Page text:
fancy frozen pizza makeover #3

Pickled Jalapeno and Baked Egg Pizza by Salt+Fat+Whiskey

On lazy nights, an organic frozen pizza becomes my blank canvas. A quick and dirty meal, these pies are always re-imagined with a magical (questionable?) hodgepodge of misfit ingredients from my fridge, garden, and pantry. When cooked on a nice hot pizza stone and handled with a wooden peel, who needs delivery?

For fun, I thought I’d share these experiments! Here’s the next creation…


fancy frozen pizza makeover #3

I love how pickled jalapeños warm up this pizza with a bite of tanginess. Allowing the egg to bake on top results in a creamy yolk that almost resembles a soft to medium boiled preparation, while the whites bubble and meld with tenderness in the cheese layer.


  • frozen black olive and mushroom pizza
  • shallots sliced and tossed with a little olive oil and a pinch of pink salt
  • pickled jalapeño pepper slices
  • fresh farm egg cracked and baked on top
  • black peppercorns, fresh cracked
  • fresh basil, chiffonade cut and sprinkled on before serving


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autumn star cocktail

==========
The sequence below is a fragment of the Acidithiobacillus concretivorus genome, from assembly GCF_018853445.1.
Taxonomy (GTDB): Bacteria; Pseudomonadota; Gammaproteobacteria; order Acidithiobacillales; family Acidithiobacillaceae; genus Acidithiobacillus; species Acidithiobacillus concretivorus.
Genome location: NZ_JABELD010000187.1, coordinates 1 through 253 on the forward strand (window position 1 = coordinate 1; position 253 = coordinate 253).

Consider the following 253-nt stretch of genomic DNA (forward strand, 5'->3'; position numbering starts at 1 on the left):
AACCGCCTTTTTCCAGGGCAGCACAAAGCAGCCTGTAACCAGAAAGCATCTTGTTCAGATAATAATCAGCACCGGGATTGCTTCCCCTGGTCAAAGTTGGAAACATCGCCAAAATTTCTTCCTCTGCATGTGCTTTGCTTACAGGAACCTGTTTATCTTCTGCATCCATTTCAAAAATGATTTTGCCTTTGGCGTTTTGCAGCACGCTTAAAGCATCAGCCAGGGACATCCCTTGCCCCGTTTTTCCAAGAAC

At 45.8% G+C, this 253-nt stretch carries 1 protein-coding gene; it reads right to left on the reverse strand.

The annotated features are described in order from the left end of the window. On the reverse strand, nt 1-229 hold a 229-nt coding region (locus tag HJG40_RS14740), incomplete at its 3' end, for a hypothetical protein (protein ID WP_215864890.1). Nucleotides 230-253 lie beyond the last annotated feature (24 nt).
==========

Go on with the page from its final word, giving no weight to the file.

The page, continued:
Fall Cider Cocktail by Salt+Fat+Whiskey


We suited up for a good soak of fall rain and headed down to the annual Mushroom Festival at beautiful Mount Pisgah Arboretum. Besides the main event (an impressively HUGE wild mushroom display that is collected and organized by taxonomic classification by local mycologists and students) the festival also has on-site apple pressing and cider for sale! You know what that means? Fall cocktails!

Steven has been pretty excited for this cider. One of his favorite creations of the season pairs fresh apple juice with spicy ginger liqueur (he used Canton) and a nice smooth bourbon for a classic flavor combination. I like to let the apple garnish soak in the cocktail for a few minutes before nibbling. I can’t wait to sip this on the porch tomorrow night with jack-o’-lanterns glowing in the darkness of Halloween.


autumn star cocktail


1.5 oz to 2 oz bourbon

.5 oz ginger liqueur

4 oz Mount Pisgah apple cider

fresh grated organic sweet cinnamon

apple slice